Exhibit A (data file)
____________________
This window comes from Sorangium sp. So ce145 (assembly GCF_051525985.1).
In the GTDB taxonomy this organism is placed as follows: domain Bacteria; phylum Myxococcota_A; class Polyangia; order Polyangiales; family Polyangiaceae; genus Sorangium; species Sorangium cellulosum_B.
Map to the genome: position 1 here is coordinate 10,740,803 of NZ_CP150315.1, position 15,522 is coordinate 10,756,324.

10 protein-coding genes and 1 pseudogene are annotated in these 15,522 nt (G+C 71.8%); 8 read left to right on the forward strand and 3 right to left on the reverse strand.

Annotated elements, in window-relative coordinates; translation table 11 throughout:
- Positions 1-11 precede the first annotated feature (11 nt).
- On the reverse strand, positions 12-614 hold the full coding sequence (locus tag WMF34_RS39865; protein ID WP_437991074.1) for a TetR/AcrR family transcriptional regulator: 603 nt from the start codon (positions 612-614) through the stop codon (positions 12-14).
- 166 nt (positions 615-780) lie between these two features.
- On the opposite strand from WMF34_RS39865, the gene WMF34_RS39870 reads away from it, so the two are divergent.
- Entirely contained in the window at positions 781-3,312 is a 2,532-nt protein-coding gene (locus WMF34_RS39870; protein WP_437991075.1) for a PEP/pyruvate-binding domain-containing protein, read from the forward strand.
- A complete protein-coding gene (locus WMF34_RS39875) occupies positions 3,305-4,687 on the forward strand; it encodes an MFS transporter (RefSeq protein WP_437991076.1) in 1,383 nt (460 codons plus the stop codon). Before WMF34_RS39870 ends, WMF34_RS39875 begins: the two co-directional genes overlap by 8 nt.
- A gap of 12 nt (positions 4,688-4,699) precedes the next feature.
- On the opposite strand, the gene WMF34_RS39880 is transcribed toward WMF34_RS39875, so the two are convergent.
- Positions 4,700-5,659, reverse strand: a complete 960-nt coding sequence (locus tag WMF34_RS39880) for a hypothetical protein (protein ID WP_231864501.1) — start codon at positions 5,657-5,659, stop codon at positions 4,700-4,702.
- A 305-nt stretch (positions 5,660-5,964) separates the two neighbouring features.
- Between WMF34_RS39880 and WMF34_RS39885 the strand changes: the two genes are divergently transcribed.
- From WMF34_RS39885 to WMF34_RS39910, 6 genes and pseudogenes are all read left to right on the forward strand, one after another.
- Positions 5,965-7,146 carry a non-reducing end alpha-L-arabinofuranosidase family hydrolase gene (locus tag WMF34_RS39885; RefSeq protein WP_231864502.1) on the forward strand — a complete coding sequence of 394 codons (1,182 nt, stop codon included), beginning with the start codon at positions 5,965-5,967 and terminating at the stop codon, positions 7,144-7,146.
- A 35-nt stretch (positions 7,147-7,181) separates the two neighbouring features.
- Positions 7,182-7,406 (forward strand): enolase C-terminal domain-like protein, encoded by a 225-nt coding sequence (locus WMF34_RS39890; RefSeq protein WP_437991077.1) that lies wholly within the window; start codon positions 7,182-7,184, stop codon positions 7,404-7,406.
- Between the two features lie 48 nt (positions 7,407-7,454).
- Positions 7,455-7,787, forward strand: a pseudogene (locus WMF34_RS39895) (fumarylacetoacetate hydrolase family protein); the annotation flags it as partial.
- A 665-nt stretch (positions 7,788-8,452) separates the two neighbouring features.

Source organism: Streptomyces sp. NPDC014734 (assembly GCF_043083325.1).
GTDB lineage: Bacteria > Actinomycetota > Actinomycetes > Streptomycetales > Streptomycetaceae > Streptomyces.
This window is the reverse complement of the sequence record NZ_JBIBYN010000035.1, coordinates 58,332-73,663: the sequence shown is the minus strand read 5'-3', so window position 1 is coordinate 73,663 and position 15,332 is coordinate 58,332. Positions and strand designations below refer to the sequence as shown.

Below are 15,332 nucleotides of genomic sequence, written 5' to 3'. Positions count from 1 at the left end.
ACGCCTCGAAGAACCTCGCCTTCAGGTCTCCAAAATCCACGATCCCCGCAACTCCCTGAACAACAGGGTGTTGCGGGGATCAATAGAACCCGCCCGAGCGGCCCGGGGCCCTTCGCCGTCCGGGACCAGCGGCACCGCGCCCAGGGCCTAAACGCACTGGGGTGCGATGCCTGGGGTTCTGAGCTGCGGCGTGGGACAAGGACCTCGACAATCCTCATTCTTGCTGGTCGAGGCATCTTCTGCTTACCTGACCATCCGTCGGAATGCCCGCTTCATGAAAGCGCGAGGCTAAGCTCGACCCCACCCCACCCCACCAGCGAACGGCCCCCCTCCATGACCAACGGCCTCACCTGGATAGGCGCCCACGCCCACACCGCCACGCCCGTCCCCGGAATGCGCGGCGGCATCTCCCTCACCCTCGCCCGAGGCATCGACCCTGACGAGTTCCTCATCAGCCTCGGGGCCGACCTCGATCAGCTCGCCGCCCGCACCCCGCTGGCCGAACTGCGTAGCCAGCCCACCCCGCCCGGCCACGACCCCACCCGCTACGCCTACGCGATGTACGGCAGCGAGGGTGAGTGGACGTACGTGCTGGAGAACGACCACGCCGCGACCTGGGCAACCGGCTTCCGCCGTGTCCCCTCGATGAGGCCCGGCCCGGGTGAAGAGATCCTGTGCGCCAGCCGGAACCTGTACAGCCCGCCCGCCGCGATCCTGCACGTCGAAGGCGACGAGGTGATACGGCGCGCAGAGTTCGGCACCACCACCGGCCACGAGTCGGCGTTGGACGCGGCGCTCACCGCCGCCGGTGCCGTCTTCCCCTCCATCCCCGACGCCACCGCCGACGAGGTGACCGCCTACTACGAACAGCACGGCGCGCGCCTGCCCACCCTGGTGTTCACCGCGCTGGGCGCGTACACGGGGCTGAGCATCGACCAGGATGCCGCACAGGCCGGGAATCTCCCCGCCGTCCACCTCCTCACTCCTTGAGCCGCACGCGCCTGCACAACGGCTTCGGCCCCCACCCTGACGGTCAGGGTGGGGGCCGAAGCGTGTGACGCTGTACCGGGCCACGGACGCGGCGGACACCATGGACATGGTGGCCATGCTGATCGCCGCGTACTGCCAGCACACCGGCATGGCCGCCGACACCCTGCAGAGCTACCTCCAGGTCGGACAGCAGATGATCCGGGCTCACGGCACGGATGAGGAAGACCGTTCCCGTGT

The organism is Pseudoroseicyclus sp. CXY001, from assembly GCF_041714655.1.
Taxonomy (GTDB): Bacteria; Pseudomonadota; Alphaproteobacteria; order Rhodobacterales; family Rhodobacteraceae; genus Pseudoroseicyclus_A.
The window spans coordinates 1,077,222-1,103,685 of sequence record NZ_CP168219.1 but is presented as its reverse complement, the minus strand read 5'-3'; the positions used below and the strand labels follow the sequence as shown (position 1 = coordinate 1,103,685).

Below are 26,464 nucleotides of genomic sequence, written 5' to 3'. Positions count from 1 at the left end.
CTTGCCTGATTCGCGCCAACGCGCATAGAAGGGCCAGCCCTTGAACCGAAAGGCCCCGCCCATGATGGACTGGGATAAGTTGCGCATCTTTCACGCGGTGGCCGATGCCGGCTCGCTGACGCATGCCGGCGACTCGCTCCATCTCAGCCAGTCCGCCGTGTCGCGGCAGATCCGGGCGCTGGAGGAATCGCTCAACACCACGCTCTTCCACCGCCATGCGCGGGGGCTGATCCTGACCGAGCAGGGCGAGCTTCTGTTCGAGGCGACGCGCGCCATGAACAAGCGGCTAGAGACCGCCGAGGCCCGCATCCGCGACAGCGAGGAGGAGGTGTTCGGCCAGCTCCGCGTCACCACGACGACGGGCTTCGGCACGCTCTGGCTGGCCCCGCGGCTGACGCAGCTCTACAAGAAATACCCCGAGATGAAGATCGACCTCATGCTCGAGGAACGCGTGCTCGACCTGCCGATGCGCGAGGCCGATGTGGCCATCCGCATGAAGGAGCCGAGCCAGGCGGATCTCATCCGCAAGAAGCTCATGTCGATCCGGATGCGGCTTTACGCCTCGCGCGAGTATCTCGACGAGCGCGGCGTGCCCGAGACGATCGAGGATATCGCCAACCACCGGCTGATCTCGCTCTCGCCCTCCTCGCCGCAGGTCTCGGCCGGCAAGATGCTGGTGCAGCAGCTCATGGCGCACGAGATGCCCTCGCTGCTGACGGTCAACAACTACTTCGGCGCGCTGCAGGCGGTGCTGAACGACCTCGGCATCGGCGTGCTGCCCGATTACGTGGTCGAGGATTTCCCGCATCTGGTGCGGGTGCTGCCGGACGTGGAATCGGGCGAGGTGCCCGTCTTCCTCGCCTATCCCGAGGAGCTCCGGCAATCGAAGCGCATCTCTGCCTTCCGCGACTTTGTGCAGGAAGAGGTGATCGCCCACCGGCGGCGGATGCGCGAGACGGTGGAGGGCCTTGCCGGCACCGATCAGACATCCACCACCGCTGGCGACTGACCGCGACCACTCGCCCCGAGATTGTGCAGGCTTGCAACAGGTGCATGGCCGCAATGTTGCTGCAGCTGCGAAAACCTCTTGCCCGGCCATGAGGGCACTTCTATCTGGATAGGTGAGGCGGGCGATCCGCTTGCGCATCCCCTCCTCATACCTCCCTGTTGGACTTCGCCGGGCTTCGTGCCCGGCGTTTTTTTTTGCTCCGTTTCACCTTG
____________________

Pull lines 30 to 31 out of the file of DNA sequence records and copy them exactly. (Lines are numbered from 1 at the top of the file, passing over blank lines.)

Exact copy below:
Taxonomy (GTDB): Bacteria; Pseudomonadota; Alphaproteobacteria; order Rhodobacterales; family Rhodobacteraceae; genus Pseudoroseicyclus_A.
The window spans coordinates 1,077,222-1,103,685 of sequence record NZ_CP168219.1 but is presented as its reverse complement, the minus strand read 5'-3'; the positions used below and the strand labels follow the sequence as shown (position 1 = coordinate 1,103,685).